The South African government’s renewable energy grid expansion has been outsourced to the private sector. A key part of this public-private partnership is that the companies assigned to do the ‘new build’ must also engage in much-needed community development work, writes Leonie Joubert.
The price of solar and wind energy has dropped so dramatically in South Africa (SA), it is now almost half the cost of coal electricity. So why is government’s new energy plan biased towards expensive nuclear plants, and leaving renewable sources as an afterthought? asks Leonie Joubert. If RE industrialisation doesn’t take off in SA, it will be slow across the rest of the subcontinent.
This year, the South African government has the chance to set in place the kind of policy environment that will incubate local manufacturers and encourage foreign investment in the renewable energy sector here. But if the current draft policy is approved, it will create market uncertainty and drive investors away, writes Leonie Joubert.
South Africa is half way into a program that will see 96 privately owned and run utility-scale renewable energy plants built across the country. The project has been hailed for the speed of its rollout, its transparency, and for bringing the cost of solar and wind power down to well below that of new-build coal or nuclear. Already, the first plants are feeding at least a third of the project’s intended energy contribution into the grid. So why has the planned construction on the last few plants ground unexpectedly to a halt? Leonie Joubert asks.
Meeting South Africa’s household energy needs is not just about having access to the grid, or a suite of renewable technologies on hand. It requires tackling the roots of poverty in one of the most unequal societies in the world, writes Leonie Joubert.
South Africa shows how quick an energy transition can be. In four years, with coal and nuclear power stations on hold, South Africa’s renewable energy program has nearly 100 plants in development. Leonie Joubert takes an in-depth look.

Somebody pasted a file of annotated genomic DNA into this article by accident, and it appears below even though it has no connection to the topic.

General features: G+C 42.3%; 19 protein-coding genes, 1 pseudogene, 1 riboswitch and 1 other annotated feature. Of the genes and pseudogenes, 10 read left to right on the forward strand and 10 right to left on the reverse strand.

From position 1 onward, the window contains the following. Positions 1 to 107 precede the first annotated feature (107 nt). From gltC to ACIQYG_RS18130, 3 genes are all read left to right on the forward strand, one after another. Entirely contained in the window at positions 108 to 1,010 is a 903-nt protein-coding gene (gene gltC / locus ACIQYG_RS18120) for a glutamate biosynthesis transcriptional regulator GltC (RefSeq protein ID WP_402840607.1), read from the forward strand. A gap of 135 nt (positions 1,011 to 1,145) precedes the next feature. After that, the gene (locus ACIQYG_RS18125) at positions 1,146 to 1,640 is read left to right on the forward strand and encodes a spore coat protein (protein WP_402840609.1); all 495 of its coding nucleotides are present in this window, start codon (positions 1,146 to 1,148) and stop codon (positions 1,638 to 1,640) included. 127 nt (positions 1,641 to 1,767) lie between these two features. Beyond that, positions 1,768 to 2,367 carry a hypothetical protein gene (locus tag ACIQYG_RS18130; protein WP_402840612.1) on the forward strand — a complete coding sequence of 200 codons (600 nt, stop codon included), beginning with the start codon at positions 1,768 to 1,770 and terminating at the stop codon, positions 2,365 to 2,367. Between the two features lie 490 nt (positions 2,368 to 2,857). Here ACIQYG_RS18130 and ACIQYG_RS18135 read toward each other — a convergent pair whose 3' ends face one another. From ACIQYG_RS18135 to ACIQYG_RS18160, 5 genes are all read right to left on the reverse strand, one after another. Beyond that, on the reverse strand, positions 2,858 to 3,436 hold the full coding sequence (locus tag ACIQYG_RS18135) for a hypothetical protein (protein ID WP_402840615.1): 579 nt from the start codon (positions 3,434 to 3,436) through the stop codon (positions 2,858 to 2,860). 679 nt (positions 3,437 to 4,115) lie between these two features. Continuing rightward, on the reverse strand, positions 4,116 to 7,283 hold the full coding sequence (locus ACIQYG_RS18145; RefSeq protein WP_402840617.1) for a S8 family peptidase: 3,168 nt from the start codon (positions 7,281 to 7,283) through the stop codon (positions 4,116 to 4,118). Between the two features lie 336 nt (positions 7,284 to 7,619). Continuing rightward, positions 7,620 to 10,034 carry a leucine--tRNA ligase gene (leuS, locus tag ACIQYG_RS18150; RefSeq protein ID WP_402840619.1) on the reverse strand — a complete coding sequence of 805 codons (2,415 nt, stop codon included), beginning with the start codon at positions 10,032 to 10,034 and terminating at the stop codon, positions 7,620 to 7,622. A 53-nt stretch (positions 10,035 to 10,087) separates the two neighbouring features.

Liquid fuel refining is big in South Africa, but it comes with a formidable carbon footprint. Local engineers are looking at how to turn the waste byproduct of our coal power stations into the source material to make fuel for cars and planes that will shrink the sector’s carbon footprint, writes Leonie Joubert.
With more and more renewable plants feeding South Africa’s electricity grid, battery storage may hold the key to bridging over those moments when the sun doesn’t shine or the wind doesn’t blow. But for now, batteries are imported, and expensive, writes Leonie Joubert.
Solar water heaters, or biofuel-powered public buses, or any other low-carbon solution isn’t going to install itself or switch itself on. Without visionary thinkers to champion the cause, without people to plan for business-unusual and craft the regulations that’ll make it easier to implement, Southern Africa’s cities won’t evolve into the energy-smart, carbon-friendly engine rooms that they must become, writes Leonie Joubert.
South Africa’s utility-scale renewable energy programme has opened up the local energy sector to international markets. The success of this funding and procurement model is now tweaking interest in other areas in the local energy sector, and shaping how neighbouring countries might tackle big green-energy projects, writes Leonie Joubert.